Award Recipients

Rudrani Gangopadhyay, Comparative Literature

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The Inter-Asia Cultural Studies Summer School this year was set in, and was about “Calcutta: City/Contemporaneity.” I returned to my hometown, now called Kolkata, in June this year to at- tend this summer school, incidentally hosted by my alma mater, Jadavpur University. Aside from being my hometown and one of the foci of my own research, Calcutta/Kolkata is also one of the most important urban centers in South Asia, and particularly India. As the erstwhile capital of undivided British India, the city had been at the heart of some of the most debates surrounding colonialism, nationalism, partition, refugeehood, and has consequently also been central to articulations of the same through literature, theatre, and cinema. Even in the decades after the nation’s violent shift to postcoloniality, the city has continued to occupy a unique space in the national socio-political and cultural imagination.

The multidisciplinary summer school focused on contemporary debates informing Calcutta’s intellectual traditions as much as it took note of the physical spaces of their action and their lived reality: streets, coffee houses, bazaars, universities. The summer school format included lectures by notable scholars in the morning, and a seminar style discussion featuring the summer school participants and the scholars where the lecture as well as pre-circulated readings were discussed. The evenings were dedicated to film screenings, live performances, round table discussions, or walks through diverse neighborhoods of the city to get a sense of the urban landscape. The modules of the intensive summer school were ‘The City and the Ur-ban Landscape’, ‘Calcutta/Cinema/City’, ‘City Histories: Deposed Kings, Mobile Labour’, ‘(In)visible Publics’, ‘City and Literature: Printed Worlds’, ‘City and Literature: Voices of the Out-siders’, and ‘The Question of Urbanity.’ My own favorite module was that on ‘Calcutta/Cinema/City’, featuring lectures by scholars I deeply admire: Kaushik Bhaumik, Moinak Biswas, Subhajit Chatterjee, Madhuja Mukherjee, and M. Madhava Prasad. One of the fascinating aspects of Calcutta and its representations in cinema that have emerged in recent years, which recognize much of the city through absences of lost times and places. This nostalgic recognition of change in the city is made visible by use of cer- tain set tropes that are becoming increasingly symptomatic of this genre of films: the locations are mostly the same older colonial parts of the city, the buildings are victorian mansions from these parts of the city, a certain kind of antique object-oriented art design within the interior of said mansions etc. If these reel tropes evoke and re-manifest certain memories of a particular time in Calcutta, they also ruthlessly erase the present-day lived reality of Kolkata that exists beyond this cinematically codified Calcutta.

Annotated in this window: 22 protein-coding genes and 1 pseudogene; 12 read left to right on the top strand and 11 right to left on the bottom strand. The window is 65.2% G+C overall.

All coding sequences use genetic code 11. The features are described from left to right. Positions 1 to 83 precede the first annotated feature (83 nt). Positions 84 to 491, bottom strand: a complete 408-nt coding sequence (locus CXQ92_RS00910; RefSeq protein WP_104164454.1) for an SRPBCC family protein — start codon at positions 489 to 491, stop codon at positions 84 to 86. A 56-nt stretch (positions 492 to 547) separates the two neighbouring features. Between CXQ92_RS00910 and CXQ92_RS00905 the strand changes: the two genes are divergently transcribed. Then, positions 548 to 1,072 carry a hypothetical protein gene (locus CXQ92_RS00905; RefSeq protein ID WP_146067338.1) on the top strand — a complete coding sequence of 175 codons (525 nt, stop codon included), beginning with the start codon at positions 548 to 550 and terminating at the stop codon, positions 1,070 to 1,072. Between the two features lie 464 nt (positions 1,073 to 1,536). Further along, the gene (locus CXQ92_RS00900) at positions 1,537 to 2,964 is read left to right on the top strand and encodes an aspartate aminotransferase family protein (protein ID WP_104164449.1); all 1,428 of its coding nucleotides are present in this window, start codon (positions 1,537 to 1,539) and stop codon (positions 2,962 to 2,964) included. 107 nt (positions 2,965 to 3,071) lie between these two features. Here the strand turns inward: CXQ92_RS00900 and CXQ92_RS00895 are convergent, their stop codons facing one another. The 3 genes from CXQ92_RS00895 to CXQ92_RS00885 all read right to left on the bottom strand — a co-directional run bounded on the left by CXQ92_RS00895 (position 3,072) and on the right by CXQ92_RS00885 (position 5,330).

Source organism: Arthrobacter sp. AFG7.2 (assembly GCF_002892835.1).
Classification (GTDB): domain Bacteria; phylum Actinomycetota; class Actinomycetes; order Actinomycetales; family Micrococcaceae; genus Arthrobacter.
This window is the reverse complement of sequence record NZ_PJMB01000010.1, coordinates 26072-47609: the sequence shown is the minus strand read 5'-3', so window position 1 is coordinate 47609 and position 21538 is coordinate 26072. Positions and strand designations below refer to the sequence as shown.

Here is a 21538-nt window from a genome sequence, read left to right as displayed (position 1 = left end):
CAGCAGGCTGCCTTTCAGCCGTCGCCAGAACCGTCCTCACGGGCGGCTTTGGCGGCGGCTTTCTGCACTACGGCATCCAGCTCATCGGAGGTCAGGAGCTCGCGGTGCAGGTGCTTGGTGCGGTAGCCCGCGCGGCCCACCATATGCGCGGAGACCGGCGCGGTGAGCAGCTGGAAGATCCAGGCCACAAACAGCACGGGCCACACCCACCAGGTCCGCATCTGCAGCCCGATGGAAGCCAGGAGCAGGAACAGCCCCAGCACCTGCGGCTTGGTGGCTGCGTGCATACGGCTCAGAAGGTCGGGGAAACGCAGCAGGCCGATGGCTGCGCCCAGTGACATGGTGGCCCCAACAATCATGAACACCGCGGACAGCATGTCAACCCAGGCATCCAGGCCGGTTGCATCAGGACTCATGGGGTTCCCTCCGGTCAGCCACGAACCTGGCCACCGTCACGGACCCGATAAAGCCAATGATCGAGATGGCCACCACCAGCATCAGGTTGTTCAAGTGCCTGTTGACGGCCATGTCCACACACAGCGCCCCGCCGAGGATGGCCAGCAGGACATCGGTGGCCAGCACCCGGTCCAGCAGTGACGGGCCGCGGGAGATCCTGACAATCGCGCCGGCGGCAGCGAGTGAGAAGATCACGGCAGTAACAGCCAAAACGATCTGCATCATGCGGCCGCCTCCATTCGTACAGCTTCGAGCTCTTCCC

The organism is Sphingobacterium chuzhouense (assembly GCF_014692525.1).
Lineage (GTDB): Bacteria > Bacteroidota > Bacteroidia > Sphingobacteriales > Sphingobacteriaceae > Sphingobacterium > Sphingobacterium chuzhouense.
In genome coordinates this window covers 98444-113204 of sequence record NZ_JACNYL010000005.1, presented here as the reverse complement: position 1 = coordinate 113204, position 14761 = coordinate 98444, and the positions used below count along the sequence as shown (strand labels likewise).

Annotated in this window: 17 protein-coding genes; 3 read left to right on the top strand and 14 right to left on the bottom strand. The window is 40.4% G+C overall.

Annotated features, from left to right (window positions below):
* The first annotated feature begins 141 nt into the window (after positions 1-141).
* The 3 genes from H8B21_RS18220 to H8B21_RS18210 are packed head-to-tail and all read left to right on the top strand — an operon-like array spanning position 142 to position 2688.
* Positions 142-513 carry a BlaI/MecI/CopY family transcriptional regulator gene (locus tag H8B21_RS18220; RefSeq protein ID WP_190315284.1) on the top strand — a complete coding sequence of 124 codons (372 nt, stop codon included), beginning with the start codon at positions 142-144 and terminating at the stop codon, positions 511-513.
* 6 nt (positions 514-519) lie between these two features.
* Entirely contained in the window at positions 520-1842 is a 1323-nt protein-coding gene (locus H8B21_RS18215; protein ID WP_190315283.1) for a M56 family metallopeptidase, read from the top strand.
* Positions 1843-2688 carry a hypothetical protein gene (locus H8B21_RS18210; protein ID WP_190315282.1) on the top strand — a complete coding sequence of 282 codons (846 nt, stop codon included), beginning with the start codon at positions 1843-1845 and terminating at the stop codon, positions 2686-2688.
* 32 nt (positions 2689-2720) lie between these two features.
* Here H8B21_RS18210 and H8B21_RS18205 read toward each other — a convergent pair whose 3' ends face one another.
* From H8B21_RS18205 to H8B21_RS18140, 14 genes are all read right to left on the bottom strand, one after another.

The conversations about the city and cinema in the summer school surrounding city’s vexed relationship with space, time, and history were really relevant to my own work. It is the city’s strange inability to be located in a singular place and time at any given time that resonated through the lectures framing the sum-mer school, which opened with a lecture titled ‘When is Calcutta?’ by Partha Chatterjee and closed with one titled ‘Where is Kolkata?’ by Sukanta Chaudhuri. Both lectures made way for more questions than answers perhaps, but certainly opened newer avenues for the research of all those who attended them. Aside from the enriching learning experience that were the lectures and seminars, perhaps what I appreciated most are the spaces the summer school created for informal discussions between participants and scholars, during which I got a chance to discuss my own work as well as theirs. I suppose it is unsurprising that this should be the case in a city like Kolkata, a city characterized by adda, endless conversations over tea or coffee that effortlessly goes from one subject to an- other, traveling through history and around the world without moving in time or space. I am thankful to the South Asian Studies Program for supporting my trip to Kolkata to attend the sum-mer school.